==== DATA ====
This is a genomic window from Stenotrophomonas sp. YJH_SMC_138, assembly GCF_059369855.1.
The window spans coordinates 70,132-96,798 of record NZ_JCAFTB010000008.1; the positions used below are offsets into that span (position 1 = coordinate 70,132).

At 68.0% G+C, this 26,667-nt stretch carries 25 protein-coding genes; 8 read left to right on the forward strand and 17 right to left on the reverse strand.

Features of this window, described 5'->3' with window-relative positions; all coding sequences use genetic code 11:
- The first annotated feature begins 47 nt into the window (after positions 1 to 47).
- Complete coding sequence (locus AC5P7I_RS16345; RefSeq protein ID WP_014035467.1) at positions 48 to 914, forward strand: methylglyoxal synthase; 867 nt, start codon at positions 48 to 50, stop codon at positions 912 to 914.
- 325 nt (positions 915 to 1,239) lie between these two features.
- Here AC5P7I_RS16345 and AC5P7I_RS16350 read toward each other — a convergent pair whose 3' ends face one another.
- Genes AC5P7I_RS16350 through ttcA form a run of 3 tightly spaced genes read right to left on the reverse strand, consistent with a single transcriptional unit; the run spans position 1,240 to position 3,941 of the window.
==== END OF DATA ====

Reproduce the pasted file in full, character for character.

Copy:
This is a genomic window from Stenotrophomonas sp. YJH_SMC_138, assembly GCF_059369855.1.
The window spans coordinates 70,132-96,798 of record NZ_JCAFTB010000008.1; the positions used below are offsets into that span (position 1 = coordinate 70,132).

At 68.0% G+C, this 26,667-nt stretch carries 25 protein-coding genes; 8 read left to right on the forward strand and 17 right to left on the reverse strand.

Features of this window, described 5'->3' with window-relative positions; all coding sequences use genetic code 11:
- The first annotated feature begins 47 nt into the window (after positions 1 to 47).
- Complete coding sequence (locus AC5P7I_RS16345; RefSeq protein ID WP_014035467.1) at positions 48 to 914, forward strand: methylglyoxal synthase; 867 nt, start codon at positions 48 to 50, stop codon at positions 912 to 914.
- 325 nt (positions 915 to 1,239) lie between these two features.
- Here AC5P7I_RS16345 and AC5P7I_RS16350 read toward each other — a convergent pair whose 3' ends face one another.
- Genes AC5P7I_RS16350 through ttcA form a run of 3 tightly spaced genes read right to left on the reverse strand, consistent with a single transcriptional unit; the run spans position 1,240 to position 3,941 of the window.